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Author Notes:

Correspondence should be addressed to Professor Garrett B. Stanley, Coulter Department of Biomedical Engineering, Georgia Institute of Technology & Emory University, 313 Ferst Drive, Atlanta, GA 30332. garrett.stanley@bme.gatech.edu

G.B.S., M.J.B., and J.-M.A. designed research; J.J., Y.W., and J.-M.A. performed research; G.B.S., J.J., Q.W., and J.-M.A. analyzed data; G.B.S., G.D., M.J.B., and J.-M.A. wrote the paper.

We thank Christopher Rozell for helpful comments on the work, and Jonathan Pillow for providing code for the GLM fitting.

Subjects:

Research Funding:

This work was supported by NSF Collaborative Research in Computational Neuroscience Grant IIS-0904630 (G.B.S., M.J.B., J.-M.A.), NSF Grant IIS-0534858 (M.J.B.), and NIH Grant EY005253 (J.-M.A.).

Keywords:

  • Science & Technology
  • Life Sciences & Biomedicine
  • Neurosciences
  • Neurosciences & Neurology
  • NEUROSCIENCES
  • LATERAL GENICULATE-NUCLEUS
  • CATS STRIATE CORTEX
  • RECEPTIVE-FIELD PROPERTIES
  • NEURONS IN-VIVO
  • SIMPLE CELLS
  • NATURAL SCENES
  • FEEDFORWARD INHIBITION
  • COINCIDENCE DETECTION
  • SOMATOSENSORY CORTEX
  • STIMULUS SELECTIVITY

Visual Orientation and Directional Selectivity through Thalamic Synchrony

Tools:

Journal Title:

Journal of Neuroscience Nursing

Volume:

Volume 32, Number 26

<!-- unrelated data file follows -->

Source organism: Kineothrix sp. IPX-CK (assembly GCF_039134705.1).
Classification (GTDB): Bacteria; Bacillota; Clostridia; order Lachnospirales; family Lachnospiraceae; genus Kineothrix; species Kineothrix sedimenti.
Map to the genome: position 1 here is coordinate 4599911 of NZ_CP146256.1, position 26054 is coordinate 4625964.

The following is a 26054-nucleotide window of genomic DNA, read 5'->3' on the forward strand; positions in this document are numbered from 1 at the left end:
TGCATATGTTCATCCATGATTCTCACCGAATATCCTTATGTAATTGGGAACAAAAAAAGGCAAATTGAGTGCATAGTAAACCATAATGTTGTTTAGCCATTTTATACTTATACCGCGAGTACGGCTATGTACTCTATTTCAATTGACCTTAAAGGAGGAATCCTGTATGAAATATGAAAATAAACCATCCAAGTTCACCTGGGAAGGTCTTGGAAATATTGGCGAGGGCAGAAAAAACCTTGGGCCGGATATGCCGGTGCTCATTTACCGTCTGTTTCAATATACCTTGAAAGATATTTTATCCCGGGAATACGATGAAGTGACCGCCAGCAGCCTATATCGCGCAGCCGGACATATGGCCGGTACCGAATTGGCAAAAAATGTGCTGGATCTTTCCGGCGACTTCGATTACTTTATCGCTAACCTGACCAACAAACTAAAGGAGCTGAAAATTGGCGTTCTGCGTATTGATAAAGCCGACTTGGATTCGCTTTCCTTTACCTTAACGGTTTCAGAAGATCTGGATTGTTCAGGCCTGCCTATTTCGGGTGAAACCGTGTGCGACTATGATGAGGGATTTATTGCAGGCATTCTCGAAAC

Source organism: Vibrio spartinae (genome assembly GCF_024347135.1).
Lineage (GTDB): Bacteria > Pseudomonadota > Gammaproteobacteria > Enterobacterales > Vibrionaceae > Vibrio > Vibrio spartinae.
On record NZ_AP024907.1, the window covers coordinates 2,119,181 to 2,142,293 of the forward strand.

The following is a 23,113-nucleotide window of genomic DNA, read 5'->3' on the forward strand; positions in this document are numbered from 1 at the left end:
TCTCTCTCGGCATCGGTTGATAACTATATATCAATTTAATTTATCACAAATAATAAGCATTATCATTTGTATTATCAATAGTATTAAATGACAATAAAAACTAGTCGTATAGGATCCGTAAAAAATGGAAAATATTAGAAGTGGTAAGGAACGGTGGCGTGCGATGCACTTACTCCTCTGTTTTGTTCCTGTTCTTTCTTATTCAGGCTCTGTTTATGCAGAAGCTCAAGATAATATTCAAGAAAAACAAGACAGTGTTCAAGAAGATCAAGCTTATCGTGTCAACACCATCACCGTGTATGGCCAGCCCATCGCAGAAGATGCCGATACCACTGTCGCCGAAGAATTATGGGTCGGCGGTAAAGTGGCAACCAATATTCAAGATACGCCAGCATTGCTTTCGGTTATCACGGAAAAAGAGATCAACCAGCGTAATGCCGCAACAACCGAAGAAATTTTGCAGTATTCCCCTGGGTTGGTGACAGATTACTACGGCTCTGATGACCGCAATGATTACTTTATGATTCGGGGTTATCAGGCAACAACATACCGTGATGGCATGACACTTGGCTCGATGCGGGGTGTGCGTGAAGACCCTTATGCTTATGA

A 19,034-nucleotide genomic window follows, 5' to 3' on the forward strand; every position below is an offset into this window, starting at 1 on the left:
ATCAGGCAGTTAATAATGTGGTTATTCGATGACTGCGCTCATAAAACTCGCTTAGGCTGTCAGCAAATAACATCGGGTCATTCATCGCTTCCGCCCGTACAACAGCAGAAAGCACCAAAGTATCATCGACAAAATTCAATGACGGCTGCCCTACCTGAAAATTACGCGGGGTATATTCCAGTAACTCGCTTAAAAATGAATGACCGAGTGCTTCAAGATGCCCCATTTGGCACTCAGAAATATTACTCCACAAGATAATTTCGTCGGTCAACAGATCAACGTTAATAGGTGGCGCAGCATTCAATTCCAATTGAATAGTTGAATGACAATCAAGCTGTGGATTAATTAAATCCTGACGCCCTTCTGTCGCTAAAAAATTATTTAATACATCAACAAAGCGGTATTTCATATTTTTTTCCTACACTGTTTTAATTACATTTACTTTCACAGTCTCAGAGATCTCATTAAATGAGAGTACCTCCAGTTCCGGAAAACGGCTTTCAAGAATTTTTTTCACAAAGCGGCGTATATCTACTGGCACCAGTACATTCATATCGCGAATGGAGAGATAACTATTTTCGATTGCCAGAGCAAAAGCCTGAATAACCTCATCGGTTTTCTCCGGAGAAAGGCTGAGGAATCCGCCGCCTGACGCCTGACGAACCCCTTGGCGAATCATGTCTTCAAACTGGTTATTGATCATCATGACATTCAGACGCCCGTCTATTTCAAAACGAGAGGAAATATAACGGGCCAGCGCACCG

Publisher:

, Pages 9073-9088

Type of Work:

Article | Final Publisher PDF

Abstract:

Thalamic neurons respond to visual scenes by generating synchronous spike trains on the timescale of 10-20 ms that are very effective at driving cortical targets. Here we demonstrate that this synchronous activity contains unexpectedly rich information about fundamental properties of visual stimuli. We report that the occurrence of synchronous firing of cat thalamic cells with highly overlapping receptive fields is strongly sensitive to the orientation and the direction of motion of the visual stimulus. We show that this stimulus selectivity is robust, remaining relatively unchanged under different contrasts and temporal frequencies (stimulus velocities). A computational analysis based on an integrate-and-fire model of the direct thalamic input to a layer 4 cortical cell reveals a strong correlation between the degree of thalamic synchrony and the nonlinear relationship between cortical membrane potential and the resultant firing rate. Together, these findings suggest a novel population code in the synchronous firing of neurons in the early visual pathway that could serve as the substrate for establishing cortical representations of the visual scene.

Copyright information:

© 2012 the authors.

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